Healthcare Technology Featured Article

January 07, 2016

Why Are So Many Biotech Startups Filing IPOs in 2016?

In 2016, a number of biotech companies are awaiting FDA approval, which will give the green light for potentially lucrative drugs to go to market. Adding more excitement to the sector this year is the sheer amount of biotech companies going public in the coming year. We’re barely into the year and already six companies have filed their IPO plans.

The wave of new IPOs comes at the end of one of the slowest years for the biotech industry. After rapid growth from 2011 to mid 2015, the industry slumped in the latter half of the previous year. For example, the iShares NASDAQ Biotechnology Index ETF (IBB) rose just 6.6 percent in all of 2015 after enjoying average annual gains of 30 percent. New biotech IPOS slowed down to a halt during latter half of 2015.

With this glut of new IPOs (and more likely to come later in the year), the biotech industry is once again an intriguing investment opportunity.

Why Are There So Many IPOs?

The announcement of six IPOs, all within a day on Jan 4, is partly due to luck of the timing, as it was the first business day of 2016. However, it also points to broader trends within the industry, as upstart biotechs need to raise lots of money due to the time-coming and expensive processes of research and obtaining approval.

Both big biotech firms and smaller companies are seeing research and development costs outpace revenues. To obtain the funding needed to hit the jackpot of creating safe, effective drugs, 71 percent of biotech firms have obtained equity financing, while 34 percent obtained funding through credit markets.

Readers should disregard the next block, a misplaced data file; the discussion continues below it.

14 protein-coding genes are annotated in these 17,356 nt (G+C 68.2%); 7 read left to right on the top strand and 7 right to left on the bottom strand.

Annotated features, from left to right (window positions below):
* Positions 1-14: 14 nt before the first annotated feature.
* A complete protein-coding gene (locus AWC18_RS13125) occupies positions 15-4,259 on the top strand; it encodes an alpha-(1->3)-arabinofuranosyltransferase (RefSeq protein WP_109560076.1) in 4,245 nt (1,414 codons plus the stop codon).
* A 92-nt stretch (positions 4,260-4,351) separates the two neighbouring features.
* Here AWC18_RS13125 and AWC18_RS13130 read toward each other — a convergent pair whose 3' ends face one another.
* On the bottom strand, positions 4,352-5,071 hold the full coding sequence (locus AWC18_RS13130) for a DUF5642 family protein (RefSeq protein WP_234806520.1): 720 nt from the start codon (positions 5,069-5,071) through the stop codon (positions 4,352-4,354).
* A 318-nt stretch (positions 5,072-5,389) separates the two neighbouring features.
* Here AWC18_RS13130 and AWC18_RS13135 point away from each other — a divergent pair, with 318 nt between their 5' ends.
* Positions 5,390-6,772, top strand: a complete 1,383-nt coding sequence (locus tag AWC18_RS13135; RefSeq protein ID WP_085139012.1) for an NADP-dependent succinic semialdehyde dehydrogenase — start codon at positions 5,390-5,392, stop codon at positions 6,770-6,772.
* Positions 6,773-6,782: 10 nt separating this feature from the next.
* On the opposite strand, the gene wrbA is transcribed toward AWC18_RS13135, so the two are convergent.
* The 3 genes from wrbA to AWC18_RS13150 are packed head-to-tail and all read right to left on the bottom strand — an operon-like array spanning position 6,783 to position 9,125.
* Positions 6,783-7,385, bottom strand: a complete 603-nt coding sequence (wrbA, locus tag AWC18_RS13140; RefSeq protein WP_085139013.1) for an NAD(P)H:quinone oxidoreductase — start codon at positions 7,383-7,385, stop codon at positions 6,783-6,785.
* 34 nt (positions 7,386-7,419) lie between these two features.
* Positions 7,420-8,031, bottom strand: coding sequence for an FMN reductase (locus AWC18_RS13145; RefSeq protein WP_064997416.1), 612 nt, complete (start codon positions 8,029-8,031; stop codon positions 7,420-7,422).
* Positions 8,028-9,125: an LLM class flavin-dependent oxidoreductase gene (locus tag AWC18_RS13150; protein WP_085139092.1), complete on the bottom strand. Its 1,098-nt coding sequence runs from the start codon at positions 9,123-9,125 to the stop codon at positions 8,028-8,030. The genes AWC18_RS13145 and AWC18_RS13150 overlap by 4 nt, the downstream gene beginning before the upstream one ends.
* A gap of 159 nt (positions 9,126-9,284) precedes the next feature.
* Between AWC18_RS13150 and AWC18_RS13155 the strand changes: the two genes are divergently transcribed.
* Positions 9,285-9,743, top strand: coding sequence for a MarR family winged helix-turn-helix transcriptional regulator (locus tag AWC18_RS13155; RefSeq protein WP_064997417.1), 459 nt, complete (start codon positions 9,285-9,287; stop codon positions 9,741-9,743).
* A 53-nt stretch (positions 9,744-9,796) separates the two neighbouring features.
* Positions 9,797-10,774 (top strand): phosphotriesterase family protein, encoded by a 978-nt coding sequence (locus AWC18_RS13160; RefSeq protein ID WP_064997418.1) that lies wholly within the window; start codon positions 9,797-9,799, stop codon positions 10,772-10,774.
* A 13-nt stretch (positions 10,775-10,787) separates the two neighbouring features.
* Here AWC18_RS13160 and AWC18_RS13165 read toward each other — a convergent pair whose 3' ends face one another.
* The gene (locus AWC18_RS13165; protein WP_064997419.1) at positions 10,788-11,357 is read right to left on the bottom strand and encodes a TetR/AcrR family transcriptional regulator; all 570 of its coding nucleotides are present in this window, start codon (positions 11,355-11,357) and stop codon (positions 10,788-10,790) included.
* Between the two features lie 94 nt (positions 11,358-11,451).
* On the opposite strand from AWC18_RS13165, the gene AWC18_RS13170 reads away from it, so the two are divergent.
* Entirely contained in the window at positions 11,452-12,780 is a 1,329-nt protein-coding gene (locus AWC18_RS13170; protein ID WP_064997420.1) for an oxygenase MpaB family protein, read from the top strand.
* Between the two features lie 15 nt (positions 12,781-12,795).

When it comes to raising money, going public is one of the best — and biggest — ways to do it. That’s why we’re seeing several companies filing IPOs as the industry stabilizes. Here are the newcomers:

  • Audentes Therapeutics. This California-based gene therapy company is aiming to raise $86 million with its upcoming IPO. Gene therapy has a number of applications, but perhaps the most practical at the moment is eliminating potentially fatal diseases during the embryo stage. The company appears to be on strong financial footing. In October 2015, Audentes Therapeutics raised $65 million in a round of funding.
  • Bavarian Nordic. This Danish vaccine maker plans to raise $86 million with its IPO. The company earns most of its revenues through small pox vaccines, but there’s potential in other areas. Vaccines for Ebola and prostate cancer that are currently undergoing trials.
  • Corvus Pharmaceuticals. Corvus filed for a sizable $115 million IPO after raising more than $100 million in funding in 2015. The company is working to treat cancer patients by developing drugs and antibodies that target the immune system. One of their drugs is entering clinical trials early this year.
  • Editas Medicine. This Massachusetts-based gene therapy company filed for a $100 million IPO, which is subject to change. Editas has received plenty of attention thanks to the potential of its CRISPR gene manipulation tools. It’s already backed by Bill Gates and Google Ventures.
  • Reata Pharmaceuticals. Texas-based Reata hopes to raise up to $80 million to help advance its drugs to eventual FDA approval. Its most promising drug, bardoxolone methyl, is entering Phrase 3 trials. The drug is aimed to reduce hypertension.
  • Syndax Pharmaceuticals. Syndax plans to raise up to $86.25 million with its upcoming IPO. The company’s drugs are used to treat various cancers, such as breast cancer, melanoma, lung cancer and ovarian cancer. Some of their products are beginning Phase 1b/2 clinical trials in 2016, while one of their drugs is presently being tested in Phase 3 trials.

These six companies show a glimpse of what’s in store for the IPO industry, as it appears it’s primed for an eventful year. 

Edited by Kyle Piscioniere

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